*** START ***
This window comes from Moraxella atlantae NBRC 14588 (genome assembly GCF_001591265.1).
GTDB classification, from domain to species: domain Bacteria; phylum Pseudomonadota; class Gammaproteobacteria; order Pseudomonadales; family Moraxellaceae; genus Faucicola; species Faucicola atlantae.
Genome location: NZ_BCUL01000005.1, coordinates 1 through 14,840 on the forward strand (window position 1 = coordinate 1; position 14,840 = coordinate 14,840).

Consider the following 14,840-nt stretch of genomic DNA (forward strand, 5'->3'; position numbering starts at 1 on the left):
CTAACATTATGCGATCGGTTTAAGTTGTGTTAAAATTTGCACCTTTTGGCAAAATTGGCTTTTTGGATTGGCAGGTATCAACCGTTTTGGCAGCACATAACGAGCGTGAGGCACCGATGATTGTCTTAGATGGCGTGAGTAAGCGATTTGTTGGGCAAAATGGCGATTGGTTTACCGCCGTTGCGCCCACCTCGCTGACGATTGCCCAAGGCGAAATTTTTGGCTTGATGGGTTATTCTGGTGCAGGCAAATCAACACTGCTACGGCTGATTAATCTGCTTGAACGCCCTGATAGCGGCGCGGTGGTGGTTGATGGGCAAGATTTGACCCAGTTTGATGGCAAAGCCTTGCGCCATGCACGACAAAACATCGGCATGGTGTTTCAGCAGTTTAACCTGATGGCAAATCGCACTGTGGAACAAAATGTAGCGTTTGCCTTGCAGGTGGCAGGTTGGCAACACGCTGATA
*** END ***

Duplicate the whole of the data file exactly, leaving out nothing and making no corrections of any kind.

This window comes from Moraxella atlantae NBRC 14588 (genome assembly GCF_001591265.1).
GTDB classification, from domain to species: domain Bacteria; phylum Pseudomonadota; class Gammaproteobacteria; order Pseudomonadales; family Moraxellaceae; genus Faucicola; species Faucicola atlantae.
Genome location: NZ_BCUL01000005.1, coordinates 1 through 14,840 on the forward strand (window position 1 = coordinate 1; position 14,840 = coordinate 14,840).

Consider the following 14,840-nt stretch of genomic DNA (forward strand, 5'->3'; position numbering starts at 1 on the left):
CTAACATTATGCGATCGGTTTAAGTTGTGTTAAAATTTGCACCTTTTGGCAAAATTGGCTTTTTGGATTGGCAGGTATCAACCGTTTTGGCAGCACATAACGAGCGTGAGGCACCGATGATTGTCTTAGATGGCGTGAGTAAGCGATTTGTTGGGCAAAATGGCGATTGGTTTACCGCCGTTGCGCCCACCTCGCTGACGATTGCCCAAGGCGAAATTTTTGGCTTGATGGGTTATTCTGGTGCAGGCAAATCAACACTGCTACGGCTGATTAATCTGCTTGAACGCCCTGATAGCGGCGCGGTGGTGGTTGATGGGCAAGATTTGACCCAGTTTGATGGCAAAGCCTTGCGCCATGCACGACAAAACATCGGCATGGTGTTTCAGCAGTTTAACCTGATGGCAAATCGCACTGTGGAACAAAATGTAGCGTTTGCCTTGCAGGTGGCAGGTTGGCAACACGCTGATA